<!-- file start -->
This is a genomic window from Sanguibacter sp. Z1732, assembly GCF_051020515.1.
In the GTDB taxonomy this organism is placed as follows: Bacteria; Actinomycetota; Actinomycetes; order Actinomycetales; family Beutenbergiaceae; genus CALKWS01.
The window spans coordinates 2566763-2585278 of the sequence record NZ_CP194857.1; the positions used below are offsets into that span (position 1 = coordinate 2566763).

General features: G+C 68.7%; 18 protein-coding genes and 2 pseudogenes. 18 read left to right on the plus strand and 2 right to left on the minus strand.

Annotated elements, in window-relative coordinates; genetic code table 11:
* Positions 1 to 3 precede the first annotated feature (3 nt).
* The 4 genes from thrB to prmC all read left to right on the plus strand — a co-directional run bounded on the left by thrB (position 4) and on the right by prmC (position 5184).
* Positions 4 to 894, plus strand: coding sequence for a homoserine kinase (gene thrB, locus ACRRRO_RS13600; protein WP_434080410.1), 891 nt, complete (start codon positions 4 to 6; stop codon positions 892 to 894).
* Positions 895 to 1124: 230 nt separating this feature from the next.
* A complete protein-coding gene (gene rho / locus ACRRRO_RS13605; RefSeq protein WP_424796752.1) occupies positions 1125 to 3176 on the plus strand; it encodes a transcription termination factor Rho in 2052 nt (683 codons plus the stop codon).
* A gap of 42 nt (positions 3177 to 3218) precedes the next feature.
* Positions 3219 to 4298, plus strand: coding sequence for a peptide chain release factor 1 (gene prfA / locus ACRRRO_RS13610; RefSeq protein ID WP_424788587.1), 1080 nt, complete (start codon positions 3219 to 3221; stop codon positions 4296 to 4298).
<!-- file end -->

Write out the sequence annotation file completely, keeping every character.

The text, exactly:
This is a genomic window from Sanguibacter sp. Z1732, assembly GCF_051020515.1.
In the GTDB taxonomy this organism is placed as follows: Bacteria; Actinomycetota; Actinomycetes; order Actinomycetales; family Beutenbergiaceae; genus CALKWS01.
The window spans coordinates 2566763-2585278 of the sequence record NZ_CP194857.1; the positions used below are offsets into that span (position 1 = coordinate 2566763).

General features: G+C 68.7%; 18 protein-coding genes and 2 pseudogenes. 18 read left to right on the plus strand and 2 right to left on the minus strand.

Annotated elements, in window-relative coordinates; genetic code table 11:
* Positions 1 to 3 precede the first annotated feature (3 nt).
* The 4 genes from thrB to prmC all read left to right on the plus strand — a co-directional run bounded on the left by thrB (position 4) and on the right by prmC (position 5184).
* Positions 4 to 894, plus strand: coding sequence for a homoserine kinase (gene thrB, locus ACRRRO_RS13600; protein WP_434080410.1), 891 nt, complete (start codon positions 4 to 6; stop codon positions 892 to 894).
* Positions 895 to 1124: 230 nt separating this feature from the next.
* A complete protein-coding gene (gene rho / locus ACRRRO_RS13605; RefSeq protein WP_424796752.1) occupies positions 1125 to 3176 on the plus strand; it encodes a transcription termination factor Rho in 2052 nt (683 codons plus the stop codon).
* A gap of 42 nt (positions 3177 to 3218) precedes the next feature.
* Positions 3219 to 4298, plus strand: coding sequence for a peptide chain release factor 1 (gene prfA / locus ACRRRO_RS13610; RefSeq protein ID WP_424788587.1), 1080 nt, complete (start codon positions 3219 to 3221; stop codon positions 4296 to 4298).